C. Palazzo (1907) support this formula, finding that methyl nitrolic acid, NO 2 CH: N-OH, yielded under certain conditions fulminic acid, and vice versa (Palazzo, 1907).
Closely related to the amidoximes are the nitrolic acids, R C(NO 2): NOH.
The proof of this was left for Hantzsch, who traced a connexion with the nitrolic acids of V.
The primary compounds form nitrolic acids of the type R C (: NOH) NO, the secondary yield pseudo-nitrols of the type RR': C(NO)(NO 2), whilst the tertiary nitro compounds are not acted upon by nitrous acid.
The nitrolic acids, R.
When heated with water and mineral acids, the nitrolic acids are completely decomposed, yielding fatty acids and nitrous oxide.
1898, 31, p. 2854) described several series of salts of the nitrolic acids, with particular reference to ethylnitrolic acid.
They discriminate between the red or erythro-salts, which are well crystallized, very explosive and unstable compounds, and which regenerate the colourless nitrolic acid on the addition of dilute mineral acids, and the leuco-salts, which are colourless salts obtained by warming the erythro-salts or by exposing them to direct sunlight.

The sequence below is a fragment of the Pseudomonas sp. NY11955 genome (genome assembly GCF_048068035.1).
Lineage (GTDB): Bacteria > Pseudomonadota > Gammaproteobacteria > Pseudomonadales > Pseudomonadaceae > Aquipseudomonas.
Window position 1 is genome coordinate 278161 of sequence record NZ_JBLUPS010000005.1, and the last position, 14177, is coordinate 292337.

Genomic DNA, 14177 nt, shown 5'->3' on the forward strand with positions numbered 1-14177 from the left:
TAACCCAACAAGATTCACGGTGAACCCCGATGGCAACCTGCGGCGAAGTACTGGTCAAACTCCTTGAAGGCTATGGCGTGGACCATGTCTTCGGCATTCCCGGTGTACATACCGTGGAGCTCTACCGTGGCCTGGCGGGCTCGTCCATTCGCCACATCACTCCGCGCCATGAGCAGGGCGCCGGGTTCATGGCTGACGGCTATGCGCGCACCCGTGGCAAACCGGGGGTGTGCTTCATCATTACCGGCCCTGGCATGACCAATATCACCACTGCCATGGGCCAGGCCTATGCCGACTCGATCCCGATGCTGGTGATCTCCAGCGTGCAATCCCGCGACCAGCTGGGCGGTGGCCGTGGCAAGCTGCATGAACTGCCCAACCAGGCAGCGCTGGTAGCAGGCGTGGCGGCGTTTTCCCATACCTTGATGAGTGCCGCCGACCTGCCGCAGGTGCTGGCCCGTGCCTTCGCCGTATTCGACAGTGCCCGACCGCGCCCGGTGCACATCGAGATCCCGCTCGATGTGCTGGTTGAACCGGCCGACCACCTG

The following structural formulae are assigned to these compounds: R CAN OH R.CCN(OK) > O R C N02K NO 2 N(:O) NO nitrolic acid; erythro-salt; leuco-salt.
By this treatment a primary nitro-alkyl yields a nitrolic acid, the potassium salt of which forms an intense red solution; a secondary nitro-alkyl forms a pseudo nitrol, which gives an intense blue solution, while the tertiary compound does not act with nitrous acid.